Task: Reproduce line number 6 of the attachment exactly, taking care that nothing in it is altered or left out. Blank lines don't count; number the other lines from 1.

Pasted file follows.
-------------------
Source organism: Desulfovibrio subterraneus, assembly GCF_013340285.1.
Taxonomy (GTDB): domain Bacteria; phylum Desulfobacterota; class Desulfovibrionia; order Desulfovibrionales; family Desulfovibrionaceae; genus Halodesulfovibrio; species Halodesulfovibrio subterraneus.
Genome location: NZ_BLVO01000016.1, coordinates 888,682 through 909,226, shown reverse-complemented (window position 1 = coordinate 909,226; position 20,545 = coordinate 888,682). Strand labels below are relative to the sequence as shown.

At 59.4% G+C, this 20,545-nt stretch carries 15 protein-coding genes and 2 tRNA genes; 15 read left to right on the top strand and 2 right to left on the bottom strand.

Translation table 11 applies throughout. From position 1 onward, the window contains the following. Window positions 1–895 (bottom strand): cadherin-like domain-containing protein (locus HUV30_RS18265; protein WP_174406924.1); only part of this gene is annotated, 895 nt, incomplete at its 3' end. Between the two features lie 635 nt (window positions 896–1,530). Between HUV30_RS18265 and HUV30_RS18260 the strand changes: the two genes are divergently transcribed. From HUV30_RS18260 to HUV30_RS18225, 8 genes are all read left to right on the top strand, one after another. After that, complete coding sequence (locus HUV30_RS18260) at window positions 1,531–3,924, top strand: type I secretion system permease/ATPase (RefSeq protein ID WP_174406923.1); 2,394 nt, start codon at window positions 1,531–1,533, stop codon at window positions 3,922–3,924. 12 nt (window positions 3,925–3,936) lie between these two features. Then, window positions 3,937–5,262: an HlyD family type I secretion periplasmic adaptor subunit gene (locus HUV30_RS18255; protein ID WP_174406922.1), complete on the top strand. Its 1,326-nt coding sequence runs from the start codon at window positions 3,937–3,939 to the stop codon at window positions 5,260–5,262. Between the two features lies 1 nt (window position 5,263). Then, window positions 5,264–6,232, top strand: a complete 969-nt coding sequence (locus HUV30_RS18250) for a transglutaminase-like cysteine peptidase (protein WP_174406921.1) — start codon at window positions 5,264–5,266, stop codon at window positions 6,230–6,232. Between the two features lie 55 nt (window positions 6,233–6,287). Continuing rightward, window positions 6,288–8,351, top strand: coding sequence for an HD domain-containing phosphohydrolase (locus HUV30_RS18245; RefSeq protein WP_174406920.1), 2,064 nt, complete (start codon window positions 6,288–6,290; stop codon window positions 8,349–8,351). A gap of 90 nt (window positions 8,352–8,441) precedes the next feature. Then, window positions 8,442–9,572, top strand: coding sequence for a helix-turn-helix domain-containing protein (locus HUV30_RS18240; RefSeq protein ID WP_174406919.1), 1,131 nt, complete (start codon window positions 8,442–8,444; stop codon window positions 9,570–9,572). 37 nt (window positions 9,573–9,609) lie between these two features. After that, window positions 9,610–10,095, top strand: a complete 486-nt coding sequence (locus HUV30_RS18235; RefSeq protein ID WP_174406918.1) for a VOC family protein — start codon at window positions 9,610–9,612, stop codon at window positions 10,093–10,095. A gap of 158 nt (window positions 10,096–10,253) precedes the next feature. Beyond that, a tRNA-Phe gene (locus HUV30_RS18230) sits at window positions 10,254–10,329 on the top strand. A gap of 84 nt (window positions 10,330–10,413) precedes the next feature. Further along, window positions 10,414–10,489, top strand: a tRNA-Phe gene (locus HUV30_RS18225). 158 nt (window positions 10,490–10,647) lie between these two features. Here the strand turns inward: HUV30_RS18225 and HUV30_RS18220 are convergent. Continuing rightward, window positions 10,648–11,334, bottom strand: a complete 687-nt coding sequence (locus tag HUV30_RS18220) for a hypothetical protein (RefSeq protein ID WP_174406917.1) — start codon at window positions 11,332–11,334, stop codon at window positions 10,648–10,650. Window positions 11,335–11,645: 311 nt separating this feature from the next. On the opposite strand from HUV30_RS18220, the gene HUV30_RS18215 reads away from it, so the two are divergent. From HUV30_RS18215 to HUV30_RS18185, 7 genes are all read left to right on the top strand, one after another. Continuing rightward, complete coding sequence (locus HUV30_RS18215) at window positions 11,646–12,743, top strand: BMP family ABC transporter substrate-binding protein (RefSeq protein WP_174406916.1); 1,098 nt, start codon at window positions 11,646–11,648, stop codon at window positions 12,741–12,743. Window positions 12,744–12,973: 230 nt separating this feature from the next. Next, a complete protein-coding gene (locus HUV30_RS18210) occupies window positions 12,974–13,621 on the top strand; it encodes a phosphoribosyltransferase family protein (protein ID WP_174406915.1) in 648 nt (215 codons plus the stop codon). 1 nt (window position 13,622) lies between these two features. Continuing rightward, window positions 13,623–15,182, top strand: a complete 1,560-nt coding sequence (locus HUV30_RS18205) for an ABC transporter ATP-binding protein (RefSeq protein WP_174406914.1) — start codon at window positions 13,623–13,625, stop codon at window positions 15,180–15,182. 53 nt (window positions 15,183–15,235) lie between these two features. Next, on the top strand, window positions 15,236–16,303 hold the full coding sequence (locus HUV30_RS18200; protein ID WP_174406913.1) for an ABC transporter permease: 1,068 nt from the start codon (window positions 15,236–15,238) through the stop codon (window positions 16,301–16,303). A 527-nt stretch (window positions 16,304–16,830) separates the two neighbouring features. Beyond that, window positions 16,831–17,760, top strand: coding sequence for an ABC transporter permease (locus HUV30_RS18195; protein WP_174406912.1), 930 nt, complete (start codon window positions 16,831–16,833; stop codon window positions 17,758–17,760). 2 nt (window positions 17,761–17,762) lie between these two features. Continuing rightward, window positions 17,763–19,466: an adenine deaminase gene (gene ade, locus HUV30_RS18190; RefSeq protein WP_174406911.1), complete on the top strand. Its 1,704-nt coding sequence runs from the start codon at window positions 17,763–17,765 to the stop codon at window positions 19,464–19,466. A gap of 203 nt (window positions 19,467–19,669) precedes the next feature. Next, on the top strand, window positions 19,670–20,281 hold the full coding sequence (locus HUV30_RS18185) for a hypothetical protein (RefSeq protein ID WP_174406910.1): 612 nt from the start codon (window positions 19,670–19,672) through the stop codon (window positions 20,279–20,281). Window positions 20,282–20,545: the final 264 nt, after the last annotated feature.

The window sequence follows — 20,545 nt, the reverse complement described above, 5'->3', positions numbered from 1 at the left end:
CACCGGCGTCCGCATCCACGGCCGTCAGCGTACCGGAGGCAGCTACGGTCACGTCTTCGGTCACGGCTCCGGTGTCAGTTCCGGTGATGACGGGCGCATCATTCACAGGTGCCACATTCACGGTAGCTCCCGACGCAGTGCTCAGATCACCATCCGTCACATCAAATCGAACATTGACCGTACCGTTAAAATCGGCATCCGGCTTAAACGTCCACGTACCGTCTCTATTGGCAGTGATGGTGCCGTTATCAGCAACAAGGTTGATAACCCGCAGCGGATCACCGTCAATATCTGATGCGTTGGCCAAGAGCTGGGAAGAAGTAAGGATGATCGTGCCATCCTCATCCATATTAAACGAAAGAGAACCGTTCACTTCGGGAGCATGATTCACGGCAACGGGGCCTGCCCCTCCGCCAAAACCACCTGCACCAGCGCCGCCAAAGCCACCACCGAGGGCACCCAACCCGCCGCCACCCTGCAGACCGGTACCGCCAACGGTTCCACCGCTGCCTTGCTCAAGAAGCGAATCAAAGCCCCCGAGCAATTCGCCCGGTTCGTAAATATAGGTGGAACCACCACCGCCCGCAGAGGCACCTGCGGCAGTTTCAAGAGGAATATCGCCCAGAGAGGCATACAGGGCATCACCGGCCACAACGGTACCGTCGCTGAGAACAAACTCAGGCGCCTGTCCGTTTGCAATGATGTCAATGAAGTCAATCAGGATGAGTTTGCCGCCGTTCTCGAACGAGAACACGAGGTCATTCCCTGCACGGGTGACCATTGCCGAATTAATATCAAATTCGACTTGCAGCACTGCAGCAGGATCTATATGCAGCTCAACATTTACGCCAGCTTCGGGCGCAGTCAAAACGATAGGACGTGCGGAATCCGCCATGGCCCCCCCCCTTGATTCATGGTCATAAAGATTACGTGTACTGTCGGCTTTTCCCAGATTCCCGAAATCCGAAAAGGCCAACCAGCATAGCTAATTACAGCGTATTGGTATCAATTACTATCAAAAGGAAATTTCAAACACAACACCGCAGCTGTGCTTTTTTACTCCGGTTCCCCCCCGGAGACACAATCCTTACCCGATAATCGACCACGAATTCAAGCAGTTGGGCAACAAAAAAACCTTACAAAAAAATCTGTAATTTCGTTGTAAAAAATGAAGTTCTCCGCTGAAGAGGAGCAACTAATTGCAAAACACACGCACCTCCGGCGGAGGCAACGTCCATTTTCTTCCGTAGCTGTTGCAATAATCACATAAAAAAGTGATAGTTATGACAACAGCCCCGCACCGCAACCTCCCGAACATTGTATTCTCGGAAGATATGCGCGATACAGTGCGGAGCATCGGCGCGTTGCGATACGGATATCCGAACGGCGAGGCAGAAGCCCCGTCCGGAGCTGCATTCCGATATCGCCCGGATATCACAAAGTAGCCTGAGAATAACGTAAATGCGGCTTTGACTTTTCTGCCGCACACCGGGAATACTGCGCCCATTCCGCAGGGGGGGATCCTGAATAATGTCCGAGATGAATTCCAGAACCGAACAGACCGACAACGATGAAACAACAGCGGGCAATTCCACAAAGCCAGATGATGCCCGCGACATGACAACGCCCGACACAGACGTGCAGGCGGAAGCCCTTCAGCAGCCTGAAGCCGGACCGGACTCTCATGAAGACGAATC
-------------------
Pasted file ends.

The window sequence follows — 20,545 nt, the reverse complement described above, 5'->3', positions numbered from 1 at the left end: